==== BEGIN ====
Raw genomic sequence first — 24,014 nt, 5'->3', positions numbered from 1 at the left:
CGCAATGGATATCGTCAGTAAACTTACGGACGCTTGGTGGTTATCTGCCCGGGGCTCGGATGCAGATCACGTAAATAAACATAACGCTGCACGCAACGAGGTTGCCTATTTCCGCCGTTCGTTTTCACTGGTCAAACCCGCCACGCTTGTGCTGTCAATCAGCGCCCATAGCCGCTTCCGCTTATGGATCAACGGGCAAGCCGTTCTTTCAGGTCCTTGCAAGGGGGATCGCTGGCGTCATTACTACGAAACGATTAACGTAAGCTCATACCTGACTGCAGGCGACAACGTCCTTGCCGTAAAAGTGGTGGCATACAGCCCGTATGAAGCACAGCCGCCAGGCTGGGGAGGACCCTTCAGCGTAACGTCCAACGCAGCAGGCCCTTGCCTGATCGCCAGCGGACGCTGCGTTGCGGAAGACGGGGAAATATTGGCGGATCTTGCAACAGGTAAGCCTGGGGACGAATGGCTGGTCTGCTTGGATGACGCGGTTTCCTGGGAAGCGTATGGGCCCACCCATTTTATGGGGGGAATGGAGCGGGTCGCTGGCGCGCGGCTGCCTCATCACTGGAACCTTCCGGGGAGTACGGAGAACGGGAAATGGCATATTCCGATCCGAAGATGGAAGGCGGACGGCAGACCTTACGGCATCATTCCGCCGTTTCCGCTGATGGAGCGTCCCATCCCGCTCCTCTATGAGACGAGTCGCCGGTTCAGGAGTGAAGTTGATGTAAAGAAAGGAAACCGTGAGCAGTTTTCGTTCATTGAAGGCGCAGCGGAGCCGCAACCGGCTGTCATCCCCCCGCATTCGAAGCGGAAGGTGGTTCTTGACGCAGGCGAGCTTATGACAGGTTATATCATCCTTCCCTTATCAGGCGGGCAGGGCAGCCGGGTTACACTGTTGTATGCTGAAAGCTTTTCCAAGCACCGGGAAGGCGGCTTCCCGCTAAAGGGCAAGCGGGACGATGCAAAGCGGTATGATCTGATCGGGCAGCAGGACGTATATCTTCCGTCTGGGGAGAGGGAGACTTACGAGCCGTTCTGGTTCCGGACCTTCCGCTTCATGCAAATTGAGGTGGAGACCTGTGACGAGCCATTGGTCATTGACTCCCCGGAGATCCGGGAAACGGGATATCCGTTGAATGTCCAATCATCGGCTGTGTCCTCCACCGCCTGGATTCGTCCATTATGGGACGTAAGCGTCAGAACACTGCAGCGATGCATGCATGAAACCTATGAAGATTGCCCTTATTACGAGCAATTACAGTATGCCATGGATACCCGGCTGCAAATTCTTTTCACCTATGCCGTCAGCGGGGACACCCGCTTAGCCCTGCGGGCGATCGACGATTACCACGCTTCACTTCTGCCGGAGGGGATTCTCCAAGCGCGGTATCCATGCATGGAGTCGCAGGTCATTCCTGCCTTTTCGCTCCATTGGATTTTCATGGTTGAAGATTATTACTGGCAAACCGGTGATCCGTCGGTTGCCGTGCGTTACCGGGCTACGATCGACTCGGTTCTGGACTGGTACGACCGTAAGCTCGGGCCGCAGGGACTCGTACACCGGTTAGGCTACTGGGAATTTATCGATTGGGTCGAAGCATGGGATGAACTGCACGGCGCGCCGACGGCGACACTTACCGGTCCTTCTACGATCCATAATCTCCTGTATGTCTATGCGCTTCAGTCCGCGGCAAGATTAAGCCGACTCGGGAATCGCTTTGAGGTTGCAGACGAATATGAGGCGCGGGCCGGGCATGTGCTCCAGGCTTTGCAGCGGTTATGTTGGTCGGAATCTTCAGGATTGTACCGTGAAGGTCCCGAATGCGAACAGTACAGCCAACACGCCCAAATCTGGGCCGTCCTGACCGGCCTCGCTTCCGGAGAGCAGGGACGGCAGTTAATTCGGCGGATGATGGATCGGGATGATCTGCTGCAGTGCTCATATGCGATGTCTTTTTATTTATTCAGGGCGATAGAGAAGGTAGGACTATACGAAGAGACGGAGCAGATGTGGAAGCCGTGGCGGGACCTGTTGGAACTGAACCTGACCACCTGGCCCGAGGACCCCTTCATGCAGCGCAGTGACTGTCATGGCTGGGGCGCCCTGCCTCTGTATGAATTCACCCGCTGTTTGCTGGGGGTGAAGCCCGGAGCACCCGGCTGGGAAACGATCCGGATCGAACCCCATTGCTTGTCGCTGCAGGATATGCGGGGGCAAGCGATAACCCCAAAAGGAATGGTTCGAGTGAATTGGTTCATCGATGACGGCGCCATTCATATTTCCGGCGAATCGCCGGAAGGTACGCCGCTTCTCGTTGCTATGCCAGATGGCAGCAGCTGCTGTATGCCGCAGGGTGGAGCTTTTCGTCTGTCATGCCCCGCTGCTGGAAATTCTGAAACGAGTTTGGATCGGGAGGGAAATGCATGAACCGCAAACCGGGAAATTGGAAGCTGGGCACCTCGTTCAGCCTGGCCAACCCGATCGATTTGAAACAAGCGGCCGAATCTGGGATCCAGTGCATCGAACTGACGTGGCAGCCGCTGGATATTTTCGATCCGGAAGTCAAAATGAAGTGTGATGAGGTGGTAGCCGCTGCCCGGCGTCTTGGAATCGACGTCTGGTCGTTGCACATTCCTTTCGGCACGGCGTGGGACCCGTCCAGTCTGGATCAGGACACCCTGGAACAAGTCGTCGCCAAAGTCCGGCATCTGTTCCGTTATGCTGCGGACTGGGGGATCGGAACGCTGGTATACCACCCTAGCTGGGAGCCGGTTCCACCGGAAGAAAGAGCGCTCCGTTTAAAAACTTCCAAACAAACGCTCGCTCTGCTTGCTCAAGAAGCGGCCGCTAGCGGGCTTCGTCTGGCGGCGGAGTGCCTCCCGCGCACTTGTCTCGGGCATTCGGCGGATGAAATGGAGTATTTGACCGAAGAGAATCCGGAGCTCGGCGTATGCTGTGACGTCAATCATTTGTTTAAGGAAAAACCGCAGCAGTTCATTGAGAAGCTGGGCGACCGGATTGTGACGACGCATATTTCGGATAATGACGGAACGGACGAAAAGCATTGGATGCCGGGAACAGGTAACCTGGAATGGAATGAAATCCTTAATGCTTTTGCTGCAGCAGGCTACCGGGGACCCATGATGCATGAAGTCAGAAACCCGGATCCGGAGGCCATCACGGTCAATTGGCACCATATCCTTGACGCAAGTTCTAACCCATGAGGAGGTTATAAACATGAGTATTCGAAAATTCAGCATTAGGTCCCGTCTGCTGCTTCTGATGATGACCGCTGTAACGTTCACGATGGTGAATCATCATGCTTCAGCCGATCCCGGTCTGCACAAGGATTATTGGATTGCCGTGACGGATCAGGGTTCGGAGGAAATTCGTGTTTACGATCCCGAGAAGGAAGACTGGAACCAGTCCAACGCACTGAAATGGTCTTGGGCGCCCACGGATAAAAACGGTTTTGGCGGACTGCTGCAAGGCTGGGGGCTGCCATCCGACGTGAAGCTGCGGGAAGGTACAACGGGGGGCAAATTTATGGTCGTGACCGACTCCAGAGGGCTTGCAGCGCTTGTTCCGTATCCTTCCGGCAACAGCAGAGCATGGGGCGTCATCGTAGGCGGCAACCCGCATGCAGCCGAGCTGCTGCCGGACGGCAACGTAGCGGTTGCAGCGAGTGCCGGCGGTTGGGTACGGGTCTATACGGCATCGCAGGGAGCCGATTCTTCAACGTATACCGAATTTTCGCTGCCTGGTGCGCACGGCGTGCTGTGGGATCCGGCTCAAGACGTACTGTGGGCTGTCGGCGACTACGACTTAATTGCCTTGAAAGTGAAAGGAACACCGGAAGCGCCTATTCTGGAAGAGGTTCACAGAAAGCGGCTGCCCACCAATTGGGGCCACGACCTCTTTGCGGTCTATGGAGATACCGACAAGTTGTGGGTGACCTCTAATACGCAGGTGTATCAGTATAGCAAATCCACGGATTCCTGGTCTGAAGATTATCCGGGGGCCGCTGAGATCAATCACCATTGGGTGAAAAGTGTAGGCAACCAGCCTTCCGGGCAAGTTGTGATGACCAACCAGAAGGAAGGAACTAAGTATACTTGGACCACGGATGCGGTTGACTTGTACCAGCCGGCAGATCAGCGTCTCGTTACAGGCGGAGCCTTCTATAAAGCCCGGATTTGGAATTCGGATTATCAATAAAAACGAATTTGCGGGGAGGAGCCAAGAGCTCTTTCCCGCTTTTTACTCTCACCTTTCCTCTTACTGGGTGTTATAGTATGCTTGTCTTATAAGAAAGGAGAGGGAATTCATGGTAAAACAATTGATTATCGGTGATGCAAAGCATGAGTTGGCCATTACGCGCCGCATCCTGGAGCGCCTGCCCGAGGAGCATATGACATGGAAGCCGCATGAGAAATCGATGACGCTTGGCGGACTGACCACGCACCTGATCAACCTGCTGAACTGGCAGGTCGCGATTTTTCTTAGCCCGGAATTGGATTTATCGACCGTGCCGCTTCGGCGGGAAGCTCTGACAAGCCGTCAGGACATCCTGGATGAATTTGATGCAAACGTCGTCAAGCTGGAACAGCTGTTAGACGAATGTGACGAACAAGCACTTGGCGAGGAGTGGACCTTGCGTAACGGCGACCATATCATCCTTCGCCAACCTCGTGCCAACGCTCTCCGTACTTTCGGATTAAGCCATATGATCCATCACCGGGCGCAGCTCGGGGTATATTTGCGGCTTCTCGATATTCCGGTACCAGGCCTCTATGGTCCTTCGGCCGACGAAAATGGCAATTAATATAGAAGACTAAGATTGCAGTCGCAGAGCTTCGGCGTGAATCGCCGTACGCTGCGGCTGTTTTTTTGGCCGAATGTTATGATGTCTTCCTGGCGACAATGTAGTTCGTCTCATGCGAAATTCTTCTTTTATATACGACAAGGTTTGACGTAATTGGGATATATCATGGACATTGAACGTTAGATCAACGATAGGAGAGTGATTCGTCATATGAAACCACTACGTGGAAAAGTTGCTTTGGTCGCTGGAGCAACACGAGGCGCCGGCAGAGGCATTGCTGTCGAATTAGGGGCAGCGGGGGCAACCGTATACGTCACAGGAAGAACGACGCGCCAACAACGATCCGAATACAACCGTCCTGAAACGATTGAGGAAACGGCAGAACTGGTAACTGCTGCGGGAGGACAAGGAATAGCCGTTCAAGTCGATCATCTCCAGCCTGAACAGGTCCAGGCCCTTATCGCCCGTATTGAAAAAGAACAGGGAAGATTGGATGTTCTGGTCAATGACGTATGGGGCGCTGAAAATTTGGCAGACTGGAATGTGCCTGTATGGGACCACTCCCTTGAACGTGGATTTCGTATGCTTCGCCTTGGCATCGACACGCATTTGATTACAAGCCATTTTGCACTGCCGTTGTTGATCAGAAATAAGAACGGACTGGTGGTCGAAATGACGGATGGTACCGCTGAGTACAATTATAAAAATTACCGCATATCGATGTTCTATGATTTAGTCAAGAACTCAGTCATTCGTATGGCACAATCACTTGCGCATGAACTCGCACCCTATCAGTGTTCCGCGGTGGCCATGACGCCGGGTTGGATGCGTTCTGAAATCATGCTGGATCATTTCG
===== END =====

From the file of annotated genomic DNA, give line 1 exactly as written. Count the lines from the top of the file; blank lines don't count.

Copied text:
Raw genomic sequence first — 24,014 nt, 5'->3', positions numbered from 1 at the left: